Hasner Law | Workers' Compensation | June 28, 2022
Were you injured on the job in Georgia? Wondering if you’re entitled to workers’ compensation? Most employers must carry workers’ compensation insurance that provides certain benefits to employees in the event of a workplace accident. But there are some workers’ comp exemptions in Georgia that could affect your right to compensation.
What Employers Are Required to Carry Workers’ Compensation in Georgia?
Employers with three or more regular employees must carry workers’ comp insurance in Georgia. All employees–even part-time or seasonal workers–regularly hired by the employer are included in the count for purposes of coverage. For-profit and non-profit organizations are subject to the requirement.
If the company is an LLC or is incorporated, the members or officers are counted as employees for purposes of workers’ comp coverage requirements.
You can verify whether your employer carries workers’ compensation insurance by checking the Georgia State Board of Workers’ Compensation website.
Are Independent Contractors Covered by Workers’ Compensation?
No. Workers’ compensation is available only for employees of an organization. Independent contractors are not employees, so they aren’t eligible to receive workers’ comp benefits if they’re injured on the job.
What Other Workers Aren’t Covered By Workers’ Comp?
Some categories of workers are exempt from Georgia workers’ compensation law altogether. That means even when the employer has three or more workers, workers’ comp benefits are not available to workers in these categories of employment. But legal remedies may still be available to recover compensation in the event a worker is hurt on the job.
Georgia workers’ compensation law does not apply to:
- Railroad workers: Railroad employees injured by their employer’s negligence may seek compensation under the Federal Employment Liability Act.
- Farmers and farm workers: While generally exempt under Georgia law, employers that hire farm laborers may elect to provide worker’s compensation insurance with notice to the state.
- Federal government employees: Federal workers may seek compensation for work-related injuries through the Federal Employees’ Compensation Act.
If you work in one of the above categories and are injured on the job, an experienced workplace injury attorney can help you understand your legal rights and can help you pursue a claim.
Other Statutes That Provide Workers’ Compensation
While these statutes are not exemptions to Georgia workers’ compensation, it’s important to mention them because they may work in conjunction with workers’ comp if you’re injured on the job in Georgia.
- The Longshore and Harbor Workers’ Compensation Act is a federal law that provides benefits to injured maritime workers, such as dock workers, shipbuilders, and marine workers.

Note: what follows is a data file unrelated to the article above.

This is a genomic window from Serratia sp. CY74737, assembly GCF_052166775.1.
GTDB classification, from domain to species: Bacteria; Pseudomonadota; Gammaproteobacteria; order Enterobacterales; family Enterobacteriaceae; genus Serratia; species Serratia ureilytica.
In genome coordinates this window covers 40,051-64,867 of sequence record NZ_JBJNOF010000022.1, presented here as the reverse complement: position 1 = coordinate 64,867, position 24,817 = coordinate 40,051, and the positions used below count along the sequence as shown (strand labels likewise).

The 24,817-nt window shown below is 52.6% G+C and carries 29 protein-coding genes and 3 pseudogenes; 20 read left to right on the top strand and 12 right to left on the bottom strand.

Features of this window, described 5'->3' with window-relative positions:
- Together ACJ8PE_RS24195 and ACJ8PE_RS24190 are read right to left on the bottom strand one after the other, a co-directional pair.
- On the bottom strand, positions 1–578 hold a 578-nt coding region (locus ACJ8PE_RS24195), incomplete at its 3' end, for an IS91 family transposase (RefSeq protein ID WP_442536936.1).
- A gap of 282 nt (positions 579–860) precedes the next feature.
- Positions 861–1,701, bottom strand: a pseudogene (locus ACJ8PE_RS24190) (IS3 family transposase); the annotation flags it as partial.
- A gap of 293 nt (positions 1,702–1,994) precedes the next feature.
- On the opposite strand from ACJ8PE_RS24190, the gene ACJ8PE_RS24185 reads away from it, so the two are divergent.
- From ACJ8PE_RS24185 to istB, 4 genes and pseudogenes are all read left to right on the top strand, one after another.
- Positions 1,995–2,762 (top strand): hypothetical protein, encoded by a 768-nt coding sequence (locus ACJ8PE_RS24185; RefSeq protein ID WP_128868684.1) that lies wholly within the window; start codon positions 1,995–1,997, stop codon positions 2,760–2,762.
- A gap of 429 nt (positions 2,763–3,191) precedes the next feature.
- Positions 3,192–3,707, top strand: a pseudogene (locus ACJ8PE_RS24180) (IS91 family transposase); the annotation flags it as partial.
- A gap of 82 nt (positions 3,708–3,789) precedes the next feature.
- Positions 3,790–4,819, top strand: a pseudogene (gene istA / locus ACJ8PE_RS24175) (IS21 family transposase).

- The Merchant Marine Act of 1920 (also known as the Jones Act) provides benefits to a “seaman,” a worker who spends the majority of their time on a sea-based vessel.
An experienced personal injury lawyer can advise you on whether you qualify to file a claim under either of these federal statutes or Georgia’s workers’ compensation law.
Conduct That Can Get Your Workers’ Comp Claim Denied
Certain conduct can prevent you from recovering workers’ compensation benefits, even if you are eligible for coverage.
Some employee conduct that can result in denial of workers’ comp benefits when associated with a workplace injury includes:
- Willful misconduct
- Intentional self-inflicted injury
- Injury caused while attempting to harm another person
- Willful failure or refusal to use a safety appliance
- Willful failure or refusal to perform a duty required by statute
- Use of alcohol, cannabis, or controlled substance
- Refusal to take a drug or alcohol test
If your employer accuses you of any of this behavior and alleges that the behavior caused your injury, your workers’ compensation claim could be denied. A reputable workers’ compensation lawyer can help you file an initial claim to get ahead of potential issues or appeal a denial.
How Can I Get Money for a Workplace Injury if I’m Not Covered by Workers’ Compensation?
If your employer isn’t mandated to carry workers’ compensation or if you are otherwise exempt from workers’ compensation law, you still may have a legal remedy available to you. Note this is not the route to take if your workers’ comp claim was denied–in that case, you’d file an appeal.
But if you’re exempt from workers’ comp and were injured due to someone’s negligence, you might be able to file a personal injury lawsuit and seek economic and non-economic damages.
That means you can generally seek compensation for:
- Medical bills
- Lost wages
- Prescription drugs
- Anxiety and depression
- Physical pain
- Out-of-pocket expenses
Workplace injury claims–especially in cases where you don’t qualify for workers’ comp–can be challenging. You may be unsure of how to proceed, which can result in missing out on the opportunity to recover the compensation you deserve. If you’re not sure if you are covered by workers’ compensation, or if you have other questions about your legal rights after an on-the-job injury, call a reputable law firm near you for assistance.
Contact the Savannah Workers’ Compensation Lawyers at Hasner Law, P.C. For Help
We serve in Fulton County, Chatham County, and its surrounding areas: